Sunday, January 21, 2018

Lamb of the Lamb

A Poem of St. Agnes

The little lambs on heaven's field
remind me of a girl who fought
against the darkness, for the fair,
whose heart was free from trembling fear,
who would not falter, did not fail,
but held her ground against the foe.
"I faithful stay to Spouse and Friend,
my Jesus; I am truly free
with him," she said, her voice not faint.
And then she bent her head, with faith
exposed her neck. The death-stroke fell.

Agnes and Emerentiana

The world in rage will not endure
a girl who hears a higher call;
to blood it turns a prayer pure
and destines her to velvet pall.
And should a girl on girl depend
to keep her image to the end,
the world will hate as well her friend,
for friendship is the purest art.
It hates the pure -- such will not bend,
through grace transcending scripted part.
Then sword will fall, or stones descend --
they die unconquered, pure of heart.

Saturday, January 20, 2018

Dashed Off II

Lacking aidos is a civic disease.

One of the common mistakes of the contemporary Catholic hierarchy is thinking one can teach by committee.

Few things seduce more effectively than the promise to change the world.

Suspension of judgment is teleological, and knowledge can be one of its ends.

philosophical inquiry in elenctic, aporetic, and aphoristic modes

The self-giving character of marriage is also self-forming.

the catholicity aspect ("space") and the apostolicity aspect ("time") of the sacrament
the sanctity aspect // "cause"

platonism, nominalism, etc., about argument-forms

objective traditionality vs meant traditionality

traditionality in mode of standing retention vs traditionality in mode of recollection vs traditionality in mode of reflective image

Sacred tradition is quasi-holographic in character; each part has reflections elsewhere.

Every present perception has a memorative and an anticipatory aspect.

introduction rules as an account of evidence; elimination rules as an account of use

The principle of charity in interpretation is a principle of evidence; sticking to the evidence is often the only way to be fair and reasonable, but this requires being open to evidence, rather than discounting it from the beginning. Thus charitable interpretation, to avoid prejudicial discounting of evidence. Treating someone as rational still allows, by evidence, the possibility of showing them wrong, confused, etc. Treating someone as irrational discounts evidence that could show them right or reasonable.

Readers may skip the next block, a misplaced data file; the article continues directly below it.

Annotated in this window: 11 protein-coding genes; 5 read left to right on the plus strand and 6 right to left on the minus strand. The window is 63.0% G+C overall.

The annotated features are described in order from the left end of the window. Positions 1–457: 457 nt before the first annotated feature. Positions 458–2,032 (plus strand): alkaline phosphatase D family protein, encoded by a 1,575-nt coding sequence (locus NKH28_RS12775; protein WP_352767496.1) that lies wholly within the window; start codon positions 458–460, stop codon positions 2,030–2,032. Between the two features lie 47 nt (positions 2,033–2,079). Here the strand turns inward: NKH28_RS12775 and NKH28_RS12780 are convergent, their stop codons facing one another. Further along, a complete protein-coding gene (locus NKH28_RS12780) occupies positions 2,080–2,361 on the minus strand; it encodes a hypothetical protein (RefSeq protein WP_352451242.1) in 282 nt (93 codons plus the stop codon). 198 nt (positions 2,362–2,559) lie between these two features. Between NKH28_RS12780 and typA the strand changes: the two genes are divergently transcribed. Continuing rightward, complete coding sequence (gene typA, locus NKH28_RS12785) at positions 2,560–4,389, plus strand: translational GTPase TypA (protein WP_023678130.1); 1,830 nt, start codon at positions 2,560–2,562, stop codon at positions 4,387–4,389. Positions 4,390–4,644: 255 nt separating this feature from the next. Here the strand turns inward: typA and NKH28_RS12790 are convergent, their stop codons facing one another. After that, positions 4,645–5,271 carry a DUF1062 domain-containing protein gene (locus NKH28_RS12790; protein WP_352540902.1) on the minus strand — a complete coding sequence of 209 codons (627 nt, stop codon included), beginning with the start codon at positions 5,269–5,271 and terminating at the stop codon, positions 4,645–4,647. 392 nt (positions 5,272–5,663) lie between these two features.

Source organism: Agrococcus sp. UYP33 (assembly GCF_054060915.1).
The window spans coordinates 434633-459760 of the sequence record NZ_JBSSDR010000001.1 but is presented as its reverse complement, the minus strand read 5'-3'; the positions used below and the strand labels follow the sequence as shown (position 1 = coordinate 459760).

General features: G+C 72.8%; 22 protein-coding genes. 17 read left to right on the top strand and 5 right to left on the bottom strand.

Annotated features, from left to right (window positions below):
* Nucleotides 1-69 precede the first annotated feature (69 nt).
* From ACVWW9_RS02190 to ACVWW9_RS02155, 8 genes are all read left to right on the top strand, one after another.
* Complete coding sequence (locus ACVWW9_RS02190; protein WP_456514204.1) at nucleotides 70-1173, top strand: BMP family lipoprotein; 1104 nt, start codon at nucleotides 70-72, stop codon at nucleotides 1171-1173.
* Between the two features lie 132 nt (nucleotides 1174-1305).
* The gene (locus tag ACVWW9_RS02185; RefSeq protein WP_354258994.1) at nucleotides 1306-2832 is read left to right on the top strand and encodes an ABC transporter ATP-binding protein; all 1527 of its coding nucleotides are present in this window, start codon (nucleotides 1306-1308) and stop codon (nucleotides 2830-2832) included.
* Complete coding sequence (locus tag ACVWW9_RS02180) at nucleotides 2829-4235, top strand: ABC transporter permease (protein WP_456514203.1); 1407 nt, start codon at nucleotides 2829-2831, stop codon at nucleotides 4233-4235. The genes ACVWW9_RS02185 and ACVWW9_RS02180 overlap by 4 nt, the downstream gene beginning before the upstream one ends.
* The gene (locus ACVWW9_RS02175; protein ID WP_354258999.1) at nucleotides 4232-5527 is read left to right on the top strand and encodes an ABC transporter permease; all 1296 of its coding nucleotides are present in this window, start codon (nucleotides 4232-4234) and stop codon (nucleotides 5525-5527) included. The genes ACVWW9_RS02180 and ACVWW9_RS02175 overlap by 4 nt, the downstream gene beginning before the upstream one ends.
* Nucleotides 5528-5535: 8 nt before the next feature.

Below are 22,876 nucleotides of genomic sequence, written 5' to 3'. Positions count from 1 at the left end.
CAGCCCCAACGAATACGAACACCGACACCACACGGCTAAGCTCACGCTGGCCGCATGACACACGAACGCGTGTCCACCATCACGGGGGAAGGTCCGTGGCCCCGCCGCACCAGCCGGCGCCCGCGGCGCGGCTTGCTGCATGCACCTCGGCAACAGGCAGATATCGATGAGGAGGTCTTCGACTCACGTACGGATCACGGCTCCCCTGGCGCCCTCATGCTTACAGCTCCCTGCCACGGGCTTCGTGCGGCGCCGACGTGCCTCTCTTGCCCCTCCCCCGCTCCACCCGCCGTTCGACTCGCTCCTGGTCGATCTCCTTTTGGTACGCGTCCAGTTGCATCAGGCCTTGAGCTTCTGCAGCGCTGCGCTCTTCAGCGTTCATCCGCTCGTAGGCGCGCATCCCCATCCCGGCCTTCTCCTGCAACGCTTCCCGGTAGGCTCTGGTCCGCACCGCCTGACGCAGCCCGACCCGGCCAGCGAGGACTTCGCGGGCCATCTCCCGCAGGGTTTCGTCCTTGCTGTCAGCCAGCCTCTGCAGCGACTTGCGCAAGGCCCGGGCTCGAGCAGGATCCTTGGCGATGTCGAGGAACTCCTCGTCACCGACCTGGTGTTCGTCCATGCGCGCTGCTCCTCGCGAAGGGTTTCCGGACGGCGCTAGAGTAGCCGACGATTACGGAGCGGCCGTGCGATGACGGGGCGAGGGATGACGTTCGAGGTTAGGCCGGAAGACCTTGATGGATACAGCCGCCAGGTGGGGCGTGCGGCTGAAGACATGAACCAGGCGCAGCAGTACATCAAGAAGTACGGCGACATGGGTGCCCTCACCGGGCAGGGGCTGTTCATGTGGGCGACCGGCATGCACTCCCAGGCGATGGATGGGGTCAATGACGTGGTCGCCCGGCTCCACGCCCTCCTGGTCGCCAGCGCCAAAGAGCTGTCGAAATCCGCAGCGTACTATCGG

To learn a prayer is to pray.

Our interaction with the world is other-mind-ish; interacting with minds is our default stance, which we adapt to other things.

other minds & being able to think of oneself counterfactually

Life without parole is a kind of death sentence -- the difference between life without parole and what is called 'death' is just willingness to wait.

Every belief is also a normative evaluation of something as fit to be taken as true.

Ideas are not constitutive or regulative in themselves but as structuring this or that action or reason.

No quality capable of being measured in terms of both intensity and duration is such that intensity measures can be directly compared, much less added, to duration measures. An hour of travel cannot be added to instantaneous velocity. A minute of being hot cannot be added to absolute zero. And intensity of pleasure cannot be added to duration of pleasure, or even directly compared.

Pleasure does not come in discrete units but in layers, and while the layers are often distinguishable, they also bleed into each other.

acting in accordance with the principles suitable to one deciding on behalf of the whole Church

Kant links sublimity of maxims to independence of maxims from incentive G439 and sublimity of person to legislating moral law G440.

theory of value // theory of evidence

?: If A is evidence and it is true that when Z exists, A exists, then Z is also evidence.

evidentiality as binary modal operator (a is evidence of b) truthward fit

the exclusion of evidence vs the nonpossession of evidence

rank order for evidence (being more/less evidential of something)

evidence as value for belief
For every axiology, there is a corresponding theory of evidence.

All belief is belief that something is or is not.

the prior, the higher, the purer

Mercy is a directive virtue.

Treating potentiality as prior // treating the sensible as prior to the intelligible

values as concepts of practical reason

Each sacrament expresses an ecclesiology.

paraphyletic groups as artificial classifications suitable for building/converging on natural classifications

Loving your enemy is the essential princpile required for putting real good above political usefulness.

independence, continuation, and externality as issues arising with every measurement

number as that which allows naming without limit

+A+B A overlaps B
<+A+B> the overlap of A and B
+A+<+B+C> A overlaps the overlap of B and C
+A-B A overlaps nonB

patron saints and heroic language

gracefulness as bewgliche Shchönheit, movable beauty (Schiller) -- transient and can appear by chance

dignity approaching gracefulness: nobility; dignity approaching fearfulness: sublimity

"Just as bombast arises from the affectation of the sublime, preciosity arises from the affectation of the noble, and from affected grace comes fussiness and from affected dignity, ceremony and gravity." Schiller

The sublime is that which pleases by exceeding what can be seen. (But often this is by suggestion through what is seen.)

"atheism, conceptual of course, is only ever valid as far as the concept of 'God' that it mobilizes extends" Jean-Luc Marion
"Conceptual atheism becomes rigorous only by remaining regional."

The names of God are praising-names.

unum : memory :: verum : intellect :: bonum : will

goodness as incandescent truth

aliquid as the distinguishable